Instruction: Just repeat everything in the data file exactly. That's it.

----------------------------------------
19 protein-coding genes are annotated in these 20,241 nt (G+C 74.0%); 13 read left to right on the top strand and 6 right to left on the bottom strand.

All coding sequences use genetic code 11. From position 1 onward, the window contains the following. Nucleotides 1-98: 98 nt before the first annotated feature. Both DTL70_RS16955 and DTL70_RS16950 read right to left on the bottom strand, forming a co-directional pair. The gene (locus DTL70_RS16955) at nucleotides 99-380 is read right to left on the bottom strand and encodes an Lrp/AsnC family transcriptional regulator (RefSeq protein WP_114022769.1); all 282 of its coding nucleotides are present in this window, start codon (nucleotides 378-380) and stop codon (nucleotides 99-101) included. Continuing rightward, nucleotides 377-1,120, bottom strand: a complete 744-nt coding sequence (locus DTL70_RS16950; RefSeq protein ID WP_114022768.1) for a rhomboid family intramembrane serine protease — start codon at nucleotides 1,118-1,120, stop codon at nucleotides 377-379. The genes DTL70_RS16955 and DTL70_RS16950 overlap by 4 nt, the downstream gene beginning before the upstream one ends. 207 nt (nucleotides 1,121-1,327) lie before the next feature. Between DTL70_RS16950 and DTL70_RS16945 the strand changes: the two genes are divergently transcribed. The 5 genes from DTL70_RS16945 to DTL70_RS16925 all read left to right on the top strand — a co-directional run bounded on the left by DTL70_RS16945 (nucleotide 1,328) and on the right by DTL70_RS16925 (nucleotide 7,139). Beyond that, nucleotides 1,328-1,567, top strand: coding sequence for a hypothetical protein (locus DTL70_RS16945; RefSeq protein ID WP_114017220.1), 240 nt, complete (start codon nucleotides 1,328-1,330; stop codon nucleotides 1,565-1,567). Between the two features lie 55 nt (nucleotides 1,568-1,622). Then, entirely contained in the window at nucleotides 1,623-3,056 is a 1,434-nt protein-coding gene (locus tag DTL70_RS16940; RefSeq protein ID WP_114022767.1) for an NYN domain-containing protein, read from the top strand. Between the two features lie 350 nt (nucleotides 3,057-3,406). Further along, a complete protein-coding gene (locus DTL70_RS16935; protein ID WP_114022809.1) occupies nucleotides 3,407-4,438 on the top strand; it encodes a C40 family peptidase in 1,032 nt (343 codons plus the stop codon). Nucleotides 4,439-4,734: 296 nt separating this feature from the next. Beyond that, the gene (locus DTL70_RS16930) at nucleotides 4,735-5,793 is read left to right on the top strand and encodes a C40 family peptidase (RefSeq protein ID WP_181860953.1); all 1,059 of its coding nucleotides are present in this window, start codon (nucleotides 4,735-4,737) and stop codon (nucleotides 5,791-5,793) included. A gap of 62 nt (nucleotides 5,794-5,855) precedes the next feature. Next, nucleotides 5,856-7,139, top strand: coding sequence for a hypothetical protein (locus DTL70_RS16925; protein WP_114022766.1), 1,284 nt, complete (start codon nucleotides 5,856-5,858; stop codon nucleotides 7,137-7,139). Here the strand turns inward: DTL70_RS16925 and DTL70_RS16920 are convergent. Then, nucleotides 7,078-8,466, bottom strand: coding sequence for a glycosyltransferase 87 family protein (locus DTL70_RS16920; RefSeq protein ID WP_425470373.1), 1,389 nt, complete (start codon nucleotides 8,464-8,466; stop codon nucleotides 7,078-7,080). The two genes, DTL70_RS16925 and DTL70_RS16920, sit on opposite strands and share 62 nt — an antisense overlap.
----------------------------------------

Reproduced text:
19 protein-coding genes are annotated in these 20,241 nt (G+C 74.0%); 13 read left to right on the top strand and 6 right to left on the bottom strand.

All coding sequences use genetic code 11. From position 1 onward, the window contains the following. Nucleotides 1-98: 98 nt before the first annotated feature. Both DTL70_RS16955 and DTL70_RS16950 read right to left on the bottom strand, forming a co-directional pair. The gene (locus DTL70_RS16955) at nucleotides 99-380 is read right to left on the bottom strand and encodes an Lrp/AsnC family transcriptional regulator (RefSeq protein WP_114022769.1); all 282 of its coding nucleotides are present in this window, start codon (nucleotides 378-380) and stop codon (nucleotides 99-101) included. Continuing rightward, nucleotides 377-1,120, bottom strand: a complete 744-nt coding sequence (locus DTL70_RS16950; RefSeq protein ID WP_114022768.1) for a rhomboid family intramembrane serine protease — start codon at nucleotides 1,118-1,120, stop codon at nucleotides 377-379. The genes DTL70_RS16955 and DTL70_RS16950 overlap by 4 nt, the downstream gene beginning before the upstream one ends. 207 nt (nucleotides 1,121-1,327) lie before the next feature. Between DTL70_RS16950 and DTL70_RS16945 the strand changes: the two genes are divergently transcribed. The 5 genes from DTL70_RS16945 to DTL70_RS16925 all read left to right on the top strand — a co-directional run bounded on the left by DTL70_RS16945 (nucleotide 1,328) and on the right by DTL70_RS16925 (nucleotide 7,139). Beyond that, nucleotides 1,328-1,567, top strand: coding sequence for a hypothetical protein (locus DTL70_RS16945; RefSeq protein ID WP_114017220.1), 240 nt, complete (start codon nucleotides 1,328-1,330; stop codon nucleotides 1,565-1,567). Between the two features lie 55 nt (nucleotides 1,568-1,622). Then, entirely contained in the window at nucleotides 1,623-3,056 is a 1,434-nt protein-coding gene (locus tag DTL70_RS16940; RefSeq protein ID WP_114022767.1) for an NYN domain-containing protein, read from the top strand. Between the two features lie 350 nt (nucleotides 3,057-3,406). Further along, a complete protein-coding gene (locus DTL70_RS16935; protein ID WP_114022809.1) occupies nucleotides 3,407-4,438 on the top strand; it encodes a C40 family peptidase in 1,032 nt (343 codons plus the stop codon). Nucleotides 4,439-4,734: 296 nt separating this feature from the next. Beyond that, the gene (locus DTL70_RS16930) at nucleotides 4,735-5,793 is read left to right on the top strand and encodes a C40 family peptidase (RefSeq protein ID WP_181860953.1); all 1,059 of its coding nucleotides are present in this window, start codon (nucleotides 4,735-4,737) and stop codon (nucleotides 5,791-5,793) included. A gap of 62 nt (nucleotides 5,794-5,855) precedes the next feature. Next, nucleotides 5,856-7,139, top strand: coding sequence for a hypothetical protein (locus DTL70_RS16925; protein WP_114022766.1), 1,284 nt, complete (start codon nucleotides 5,856-5,858; stop codon nucleotides 7,137-7,139). Here the strand turns inward: DTL70_RS16925 and DTL70_RS16920 are convergent. Then, nucleotides 7,078-8,466, bottom strand: coding sequence for a glycosyltransferase 87 family protein (locus DTL70_RS16920; RefSeq protein ID WP_425470373.1), 1,389 nt, complete (start codon nucleotides 8,464-8,466; stop codon nucleotides 7,078-7,080). The two genes, DTL70_RS16925 and DTL70_RS16920, sit on opposite strands and share 62 nt — an antisense overlap.